Katharine Sergeant Angell White

From Wikipedia, the free encyclopedia
Jump to navigation Jump to search
Katharine Sergeant Angell White
Katharine Sergeant Angell White.png
Portrait of Katharine Sergeant Angell White
Katharine Sergeant

(1892-09-17)September 17, 1892
DiedJuly 20, 1977(1977-07-20) (aged 84)
Blue Hill Memorial Hospital, Blue Hill, Maine, US
EducationBryn Mawr College (1914)
(m. 1915; div. 1929)
(m. 1929)
ChildrenRoger Angell
Nancy Angell Stableford
Joel White

Katharine Sergeant Angell White (September 17, 1892 – July 20, 1977) was a writer and the fiction editor for The New Yorker magazine from 1925 to 1960.[1][2] In her obituary, printed in The New Yorker in 1977, William Shawn wrote, "More than any other editor except Harold Ross himself, Katharine White gave The New Yorker its shape, and set it on its course."


Katharine Sergeant was born to Charles Spencer Sergeant and Elizabeth Shepley[3] in Winchester, Massachusetts on September 17, 1892.[4] She had two older sisters, Elizabeth and Rosamund.[5] She grew up in Brookline, Massachusetts at 4 Hawthorn Road.[5] Katharine's's sister, Elizabeth Shepley Sergeant, a 1903 graduate of Bryn Mawr College, was also a writer. Elizabeth, called "Elsie," wrote books about Willa Cather (a personal friend), poet Robert Frost, and the Pueblo Indians of New Mexico.[6]

Katharine graduated from Bryn Mawr College in 1914.[4] On May 22, 1915, she married Ernest Angell, an attorney and the future president of the ACLU, in Brookline, Massachusetts.[7]

She began working for Harold Ross at The New Yorker in 1925, six months after its inception. She started out reading unsolicited manuscripts for two hours a day, then quickly moved to full-time work. She proved indispensable as an editor, writer, and shaper of the magazine's advertising policy. She was a literate, elegant, and cultivated woman whom James Thurber described as "the fountain and shrine of The New Yorker." The writer and critic Nancy Franklin observed of White's crucial role at The New Yorker, "In some ways, Katharine White’s ambitions for the magazine surpassed Ross’s: she pushed him to publish serious poetry (while also attempting to keep the flame of light verse alive as the supply of talented practitioners dwindled over the years); she had adventurous tastes, and enlarged the scope of both the magazine’s fiction and the factual pieces; and she saw that the magazine’s sense of humor, in its writing and in its cartoons, could be raised above the level of a 'comic paper,' which is how Ross sometimes referred to his magazine."[8]

Throughout her career at The New Yorker, White proved to be deft at handling fiction, nonfiction, poetry, and "casuals" (the name the magazine gave to humor pieces). She served as The New Yorker's first fiction editor. She edited and helped develop the careers of several significant 20th-century writers, including Vladimir Nabokov, John O'Hara, Mary McCarthy, John Cheever, John Updike, and Ogden Nash.[4]

In 1929, White divorced her husband and married E. B. White, a New Yorker writer, whom she had recommended that Ross hire. They were both back at work at The New Yorker the next day. After this marriage, she became known as Katharine S. White.[9]

She was the mother (from her first marriage) of a son, Roger Angell, and daughter, Nancy Angell Stableford.[4] Roger Angell spent decades as fiction editor for The New Yorker and is a well-known baseball writer. Her other son, Joel White, was a naval architect and boat-builder who owned Brooklin Boatyard in Brooklin, Maine.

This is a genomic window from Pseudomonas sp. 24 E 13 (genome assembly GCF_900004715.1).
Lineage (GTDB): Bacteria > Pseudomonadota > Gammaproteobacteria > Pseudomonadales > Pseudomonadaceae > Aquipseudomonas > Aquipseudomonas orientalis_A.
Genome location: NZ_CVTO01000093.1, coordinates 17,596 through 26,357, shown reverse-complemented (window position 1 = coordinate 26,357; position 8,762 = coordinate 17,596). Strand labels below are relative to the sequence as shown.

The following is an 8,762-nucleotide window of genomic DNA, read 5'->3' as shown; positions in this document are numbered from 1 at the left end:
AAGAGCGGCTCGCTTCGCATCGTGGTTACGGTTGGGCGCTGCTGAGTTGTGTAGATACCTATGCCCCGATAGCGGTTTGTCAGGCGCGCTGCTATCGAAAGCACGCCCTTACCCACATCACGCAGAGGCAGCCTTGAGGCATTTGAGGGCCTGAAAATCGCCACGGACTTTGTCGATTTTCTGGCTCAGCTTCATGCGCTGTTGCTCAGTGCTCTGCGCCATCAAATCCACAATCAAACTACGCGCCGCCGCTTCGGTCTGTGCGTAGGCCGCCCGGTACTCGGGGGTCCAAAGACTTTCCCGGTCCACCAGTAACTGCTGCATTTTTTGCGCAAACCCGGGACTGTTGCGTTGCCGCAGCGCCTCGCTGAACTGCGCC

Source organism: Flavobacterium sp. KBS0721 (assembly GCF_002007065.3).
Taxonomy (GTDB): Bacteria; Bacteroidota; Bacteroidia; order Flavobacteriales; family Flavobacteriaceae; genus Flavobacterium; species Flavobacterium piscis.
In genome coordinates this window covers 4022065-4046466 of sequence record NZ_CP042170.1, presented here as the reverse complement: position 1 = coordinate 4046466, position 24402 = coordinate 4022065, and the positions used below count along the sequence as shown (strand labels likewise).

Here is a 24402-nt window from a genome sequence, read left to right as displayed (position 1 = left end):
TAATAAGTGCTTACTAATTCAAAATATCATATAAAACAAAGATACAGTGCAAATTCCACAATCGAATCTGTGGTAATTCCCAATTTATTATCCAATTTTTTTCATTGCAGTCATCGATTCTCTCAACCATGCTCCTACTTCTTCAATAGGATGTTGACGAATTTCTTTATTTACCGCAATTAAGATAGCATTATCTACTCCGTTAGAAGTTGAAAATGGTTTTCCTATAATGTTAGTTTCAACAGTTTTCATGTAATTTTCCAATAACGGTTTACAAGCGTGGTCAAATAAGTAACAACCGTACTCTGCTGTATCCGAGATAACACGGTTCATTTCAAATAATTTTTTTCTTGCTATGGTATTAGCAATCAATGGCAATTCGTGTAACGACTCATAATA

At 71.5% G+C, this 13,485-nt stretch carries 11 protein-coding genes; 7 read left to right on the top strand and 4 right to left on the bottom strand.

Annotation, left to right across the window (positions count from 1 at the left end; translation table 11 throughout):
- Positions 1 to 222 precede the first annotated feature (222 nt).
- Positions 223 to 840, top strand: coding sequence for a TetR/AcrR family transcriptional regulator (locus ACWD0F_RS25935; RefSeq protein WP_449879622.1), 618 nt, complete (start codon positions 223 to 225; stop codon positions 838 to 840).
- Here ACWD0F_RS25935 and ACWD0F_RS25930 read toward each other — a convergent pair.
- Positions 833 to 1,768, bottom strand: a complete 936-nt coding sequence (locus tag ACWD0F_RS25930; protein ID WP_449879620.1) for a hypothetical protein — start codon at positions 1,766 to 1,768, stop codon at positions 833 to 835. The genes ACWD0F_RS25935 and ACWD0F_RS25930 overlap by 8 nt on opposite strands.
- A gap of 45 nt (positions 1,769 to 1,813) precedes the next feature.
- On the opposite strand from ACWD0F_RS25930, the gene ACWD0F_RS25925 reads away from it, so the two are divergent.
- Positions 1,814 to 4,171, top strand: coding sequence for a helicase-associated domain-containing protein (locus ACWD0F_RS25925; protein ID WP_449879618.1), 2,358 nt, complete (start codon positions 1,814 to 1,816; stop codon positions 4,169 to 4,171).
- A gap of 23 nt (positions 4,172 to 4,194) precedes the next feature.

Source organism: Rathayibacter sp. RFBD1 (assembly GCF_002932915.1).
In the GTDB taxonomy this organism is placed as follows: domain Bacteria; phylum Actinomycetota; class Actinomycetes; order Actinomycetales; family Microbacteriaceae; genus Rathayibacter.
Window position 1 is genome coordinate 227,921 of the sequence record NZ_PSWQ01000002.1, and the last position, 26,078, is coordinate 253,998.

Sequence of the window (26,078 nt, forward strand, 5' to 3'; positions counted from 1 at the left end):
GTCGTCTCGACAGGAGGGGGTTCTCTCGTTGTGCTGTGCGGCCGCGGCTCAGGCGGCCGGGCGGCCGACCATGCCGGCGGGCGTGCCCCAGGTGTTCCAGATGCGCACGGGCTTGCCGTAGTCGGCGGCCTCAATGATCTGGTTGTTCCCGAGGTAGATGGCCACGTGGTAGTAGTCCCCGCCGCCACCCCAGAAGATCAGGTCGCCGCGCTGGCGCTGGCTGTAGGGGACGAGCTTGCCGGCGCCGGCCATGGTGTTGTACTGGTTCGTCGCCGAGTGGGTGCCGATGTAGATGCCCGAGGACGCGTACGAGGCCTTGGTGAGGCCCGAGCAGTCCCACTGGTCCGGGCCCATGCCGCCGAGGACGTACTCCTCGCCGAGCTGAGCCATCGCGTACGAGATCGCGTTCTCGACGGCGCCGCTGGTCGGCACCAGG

White originally wrote under the name Katharine Sergeant Angell. As Katharine White, her only book, Onward and Upward in the Garden, was published after her death. It is a compilation of her garden articles and journals. Horticulture magazine stated, "Although she never claimed to be more than an amateur, her pieces, especially her famous surveys of garden catalogs, are remarkable for their fierce intelligence and crisp prose." Her husband credits this book project with saving his own life after her death, as it gave him her words every day, and something to work on after she had died.


After having survived four previous heart attacks, Katharine White died of congestive heart failure at the age of 84 on July 20, 1977.[2][1]


  • Onward and Upward in the Garden, edited, and with an introduction by E. B. White, New York: Farrar, Straus, Giroux, c. 1979.


  1. ^ a b "Katharine White, Ex-Fiction Editor of The New Yorker, Is Dead at 84". New York Times. July 22, 1977. Retrieved 2008-07-17. Katharine S. White, who as the first fiction editor of The New Yorker exerted a profoundly creative influence on contemporary American literature, died Wednesday at Blue Hill Memorial Hospital near her home in North Brooklin, Me. She was 84 years old.
  2. ^ a b Contemporary Authors Online, Gale, 2007. Reproduced in Biography Resource Center. Farmington Hills, Mich.: Thomson Gale. 2007. [1]
  3. ^ Massachusetts, Birth Records, 1840-1915
  4. ^ a b c d "Archived copy". Archived from the original on 2010-05-28. Retrieved 2017-05-15.CS1 maint: archived copy as title (link)
  5. ^ a b 1900 United States Federal Census
  6. ^ "Archived copy". Archived from the original on 2016-03-04. Retrieved 2017-05-15.CS1 maint: archived copy as title (link)
  7. ^ Massachusetts Marriage Records, 1840-1915
  8. ^ "Lady with a Pencil". 18 February 1996.
  9. ^ Iovine, Julie V. (May 28, 1998). "Algonquin, at Wits' End, Retrofits". The New York Times.

External links[edit]